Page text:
When businesses start out as partnerships between two or more people, it is generally because there is a consensus, amongst those involved, about an eventual goal for the brand. Unfortunately, not everyone feels the same about that goal as time moves on. In some cases, business is slower than expected. For some business owners, this represents a sign to buckle down, work harder and learn from past mistakes.
For some of their partners, it means that it may be time reshuffle the deck, change the outlook or maybe even move on to other ventures. What to do when there is such a disconnection between business ideas? Sadly, this is where many business partnerships come to an end. It doesn’t mean, however, that the company must cease to exist. Often, it entails the buying out of one or more business partner.
But how does one go about this correctly? Here are three tips:
1. Make sure you adhere to the partnership agreement. Just because you have experienced a falling out with your business partner, it doesn’t mean that it’s time to instil new rules. If you are the partner who is seeking sole ownership of the business, it’s important to remember that you can’t call the shots yourself just yet. In other words, be sure to stick to the original agreement as set out by you and your partner at the point of the company’s inception.
“Many partnerships are established with a written partnership agreement,” explains Jeff Clements on Chron.com, “Partnership agreements often cover managerial control issues, non-compete agreements, and contingencies related to exiting the partnership, via an incorporated buy-sell agreement. If the partnership does have a buy-sell agreement, it should have a formula for determining the sale price of each partnership interest, as well as a pre-agreed structure for financing such a transaction.”
2. Seek the assistance of a third party arbitrator. In some instances, soon-to-be former business partners can’t exactly settle on an agreed-upon amount of the buyout. Quite often, a business will have significantly grown its worth from the time it began to the time when one of the partners wishes to part ways. So what is the correct amount of money due to the departing party? Sometimes, an independent professional valuation opinion is necessary.
“Although partners may know the underlying business very well, deciding on a fair valuation is a complicated matter,” says Clements, “Beyond the technical financial valuation methods that require expert analysis, there is also the issue of subjectivity clouding judgment when dealing with intimate matters such as a partnership. To make a deal work, both sides should obtain professional advice regarding the valuation and structure of a transaction of this magnitude.”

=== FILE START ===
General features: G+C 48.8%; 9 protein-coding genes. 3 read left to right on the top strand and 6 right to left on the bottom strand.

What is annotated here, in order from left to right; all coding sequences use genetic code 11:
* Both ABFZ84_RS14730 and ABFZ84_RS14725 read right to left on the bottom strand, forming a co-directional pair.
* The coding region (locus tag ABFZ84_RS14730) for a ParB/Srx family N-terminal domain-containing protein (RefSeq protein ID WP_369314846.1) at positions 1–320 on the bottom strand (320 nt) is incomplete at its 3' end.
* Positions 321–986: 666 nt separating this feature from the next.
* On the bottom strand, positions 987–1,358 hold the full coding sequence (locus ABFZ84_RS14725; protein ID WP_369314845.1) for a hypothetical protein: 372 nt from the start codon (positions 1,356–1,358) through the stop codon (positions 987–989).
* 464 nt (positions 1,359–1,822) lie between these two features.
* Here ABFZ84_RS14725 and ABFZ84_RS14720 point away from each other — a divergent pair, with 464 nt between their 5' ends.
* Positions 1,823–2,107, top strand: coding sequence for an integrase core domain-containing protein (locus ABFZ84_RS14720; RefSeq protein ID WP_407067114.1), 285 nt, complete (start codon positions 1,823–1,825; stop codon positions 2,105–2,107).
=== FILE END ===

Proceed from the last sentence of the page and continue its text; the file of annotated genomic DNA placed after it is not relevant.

3. Clarify the company’s financing capabilities. It’s important not to confuse your company’s worth with its ability to finance a buyout. In many cases, business owners need to finance their buyout because they wouldn’t be able to run their companies after paying out hefty lump sums. On BusinessInsider.com, Chris Risey writes that your ability to pay what your partner wants can only be achieved if the ongoing operations of your brand can afford it.
“For example, if two partners each own 50% of a $20 million company, one partner can buyout the other one if the financing can support $10 million,” offers Risey, “If the company can only support $8 million of financing, the seller needs to lower his price or retain a portion (in this case 20%) for a buyout or payout later, as financing capabilities increase.”
At Synergy Merchants, we’re well aware that small to medium sized business owners in Canada aren’t generally working with such high numbers. This is where our unique merchant cash advance program comes in so handy. In many cases, our clients decide to use the money we provide them to buy out their former business partners.
For more information on our merchant cash advance program or to speak with one of our licensed funding specialists to get a free, no obligation quote, simply call Synergy Merchants at 1-877-718-2026 or email us at firstname.lastname@example.org.